Therefore, the principal object of this devotion is the love of Jesus, an uncreated love with which He, as the divine Word, together with the Father and the Holy Spirit, loved us from all eternity (I have loved thee with an everlasting love…, Jer. 31.3), and from all eternity willed to become incarnate for our salvation. It is also the created love of charity with which, as Man, He loved us even to the death of the Cross, meriting for us by His love that same charity by which we are enabled to love Him in return. Here we find the most profound significance of devotion to the Sacred Heart. St. Teresa Margaret of the sacred Heart of Jesus had such thorough understanding of this meaning that she made this devotion the center of her life. The process of her canonization says that the Saint “saw the Heart of Jesus as the center, the source of the love with which the divine Word, in the bosom of the Father, loved us from all eternity, and merited for us in time the power to love Him in return, on earth and in heaven, by our sharing in this love.”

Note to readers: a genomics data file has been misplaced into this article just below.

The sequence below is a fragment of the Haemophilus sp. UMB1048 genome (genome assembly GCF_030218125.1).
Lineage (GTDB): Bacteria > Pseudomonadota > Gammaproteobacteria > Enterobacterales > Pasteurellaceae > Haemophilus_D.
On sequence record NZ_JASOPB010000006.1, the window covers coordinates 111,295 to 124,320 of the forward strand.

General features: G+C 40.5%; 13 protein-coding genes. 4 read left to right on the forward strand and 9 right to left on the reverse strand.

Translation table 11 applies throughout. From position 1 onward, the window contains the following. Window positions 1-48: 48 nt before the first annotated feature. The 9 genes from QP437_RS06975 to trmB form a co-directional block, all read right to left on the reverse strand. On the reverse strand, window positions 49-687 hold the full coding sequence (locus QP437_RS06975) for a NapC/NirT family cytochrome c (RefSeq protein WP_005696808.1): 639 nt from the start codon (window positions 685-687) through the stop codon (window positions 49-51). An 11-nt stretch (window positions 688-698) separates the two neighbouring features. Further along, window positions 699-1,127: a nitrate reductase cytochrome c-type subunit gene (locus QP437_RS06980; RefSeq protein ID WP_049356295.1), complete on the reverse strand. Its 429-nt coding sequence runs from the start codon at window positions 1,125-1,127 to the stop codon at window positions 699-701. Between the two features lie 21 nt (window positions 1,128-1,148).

Other devotions to Our Lord have for their object the mysteries or special aspects of His life, as for example, the Incarnation, the hidden life, the Passion. Devotion to the Sacred Heart, on the contrary, has a more general object, the love of Jesus, which constitutes the profound, essential reason for all His mysteries, the love that is the first and only cause of all He has done for us. In this sense, devotion to the Sacred Heart touches, as it were, the mainspring of all the mysteries of the Redeemer, the essential “raison d’etre” of His life, His Person. It is the love which explains the Incarnation of the Eternal Word, the life of the Man-God, His Passion, His Eucharist. We cannot possibly understand the mystery by which the Son of God became Man, died on the Cross to save mankind, and then became their Food, if we do not admit this infinite love which compelled God the Creator, the Most high, to find a way to give Himself entirely for the salvation of His creatures. The Church gives expression to this interpretation: “Amor coegit Te Tuus mortale corpus sumere” (“Thy love has impelled Thee” – or rather, has ‘constrained’ Thee, if we accept the Latin word in its full sense – “to assume a mortal body, so that as the new Adam, Thou wouldst restore what the old Adam had lost,” Hymn, Office of Matins). The hymn continues, now praising the eternal love of the divine Word, now the human love of Jesus; two loves which, in fact, cannot be separated, just as the sacred humanity of Jesus cannot be disassociated from the Eternal Word which assumed it [what the Catholic theology calls the ‘hypostatic union’]. Jesus is both God and Man, hence His love is both divine and human. He loved us and continues to love us as God and as Man. His human, created love is made sublime by the eternal love of the divine Word, or rather, it becomes the very love of the Word Who makes it His own, just as all the sentiments and acts of Christ as Man are raised to a supreme dignity. Thus, His divine love becomes sensible, comprehensible, and tangible to us by means of the manifestations of His human love. It is always the humanity of Jesus which reveals His divinity to us, and just as we know the Son of God through His sacred humanity, so do we know His divine love through the human love of Jesus.